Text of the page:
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Imagine for a moment that you are an elephant. Or a spotted eagle. Of his, his family, there are fewer and fewer. There are thousands of animals on the planet on the brink of disappearance. Exactly 3,309 species of mammals, 4,393 of birds and 7,819 of fish, according to data from the World Bank. Toxic discharges, the ingestion of plastics, the transformation of natural habitats into agricultural areas and illegal traffic have severely decimated these populations. This in regard to the animal kingdom, since in the plant the number of specimens amounts to 14,781, almost double that of the aforementioned fauna.
Species considered in danger of extinction are those that the International Union for Conservation of Nature classifies as threatened, vulnerable, exotic, undetermined or not sufficiently known. According to this organization, the oldest in the world dedicated to the conservation of natural resources, many other animals that are not yet in danger of extinction are also decreasing at an alarming rate.
But how can we know which territories are more dangerous? EL PAÍS has produced an interactive infographic in which it is possible to check in detail, country by country, which are the areas in which animals live the most cornered. You can also click on each black point to learn more about various threatened species. You have to take into account some factors, yes. Extensive nations with varied ecosystems, such as Brazil, treasure animal and plant diversity to a greater extent and therefore, in absolute numbers of animals in extinction, they fare worse.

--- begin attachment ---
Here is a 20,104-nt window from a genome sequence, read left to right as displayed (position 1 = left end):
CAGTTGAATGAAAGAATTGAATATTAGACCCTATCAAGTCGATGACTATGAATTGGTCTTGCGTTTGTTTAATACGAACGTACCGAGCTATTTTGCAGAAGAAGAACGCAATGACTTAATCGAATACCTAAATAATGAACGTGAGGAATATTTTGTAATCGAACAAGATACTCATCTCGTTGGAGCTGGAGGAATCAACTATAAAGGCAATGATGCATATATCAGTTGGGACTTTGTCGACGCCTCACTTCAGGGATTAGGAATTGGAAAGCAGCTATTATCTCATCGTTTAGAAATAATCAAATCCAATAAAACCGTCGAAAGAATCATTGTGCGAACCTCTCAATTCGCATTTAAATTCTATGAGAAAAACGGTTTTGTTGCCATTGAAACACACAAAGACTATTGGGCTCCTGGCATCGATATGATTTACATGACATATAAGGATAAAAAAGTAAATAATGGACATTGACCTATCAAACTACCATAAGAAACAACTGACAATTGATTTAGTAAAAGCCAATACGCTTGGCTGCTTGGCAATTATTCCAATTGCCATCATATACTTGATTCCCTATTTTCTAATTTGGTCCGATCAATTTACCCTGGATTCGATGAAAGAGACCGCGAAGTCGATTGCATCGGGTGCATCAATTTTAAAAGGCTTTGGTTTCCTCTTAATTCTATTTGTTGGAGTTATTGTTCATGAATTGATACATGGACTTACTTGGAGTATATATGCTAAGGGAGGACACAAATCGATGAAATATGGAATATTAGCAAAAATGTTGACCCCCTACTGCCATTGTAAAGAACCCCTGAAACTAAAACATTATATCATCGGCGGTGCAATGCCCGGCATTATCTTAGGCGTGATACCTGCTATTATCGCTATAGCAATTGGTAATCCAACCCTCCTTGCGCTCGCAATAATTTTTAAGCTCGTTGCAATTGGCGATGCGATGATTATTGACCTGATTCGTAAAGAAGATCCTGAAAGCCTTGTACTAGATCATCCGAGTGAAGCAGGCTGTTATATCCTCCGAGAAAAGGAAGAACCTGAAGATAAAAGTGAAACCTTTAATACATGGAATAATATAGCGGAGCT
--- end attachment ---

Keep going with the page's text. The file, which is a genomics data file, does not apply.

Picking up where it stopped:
On Wednesday, June 8, the date on which World Oceans Day was celebrated, the UN urged the preservation of the marine environment and the cessation of toxic discharges into waters, one of the major causes of animal mortality. In 2015 alone, an average of 25 million kilos of plastic waste were thrown into the sea per day, of which 80% came from the mainland. Up to 267 species would have been poisoned by the ingestion of plastic fragments or would have died entangled in this waste.
Combating the mortality figures of flora and fauna happens, among other things, by reducing consumption and efficiently recycling our waste, as claimed by the UN. The European Commission, along the same lines, has already adopted a plan aimed at promoting the circular economy, whose maxim is sustainability in production, consumption, design and recycling, so that products are reused and repaired to create a continuous refresh loop.
All actions that would clarify the green equation: less consumption, less garbage, less garbage, less pollution of nature. And less pollution, more health and longevity for the biosphere of our planet.
Cover photo: To see the complete infographics go to: http://elpais.com/elpais/2016/06/08/media/1465381860_952146.html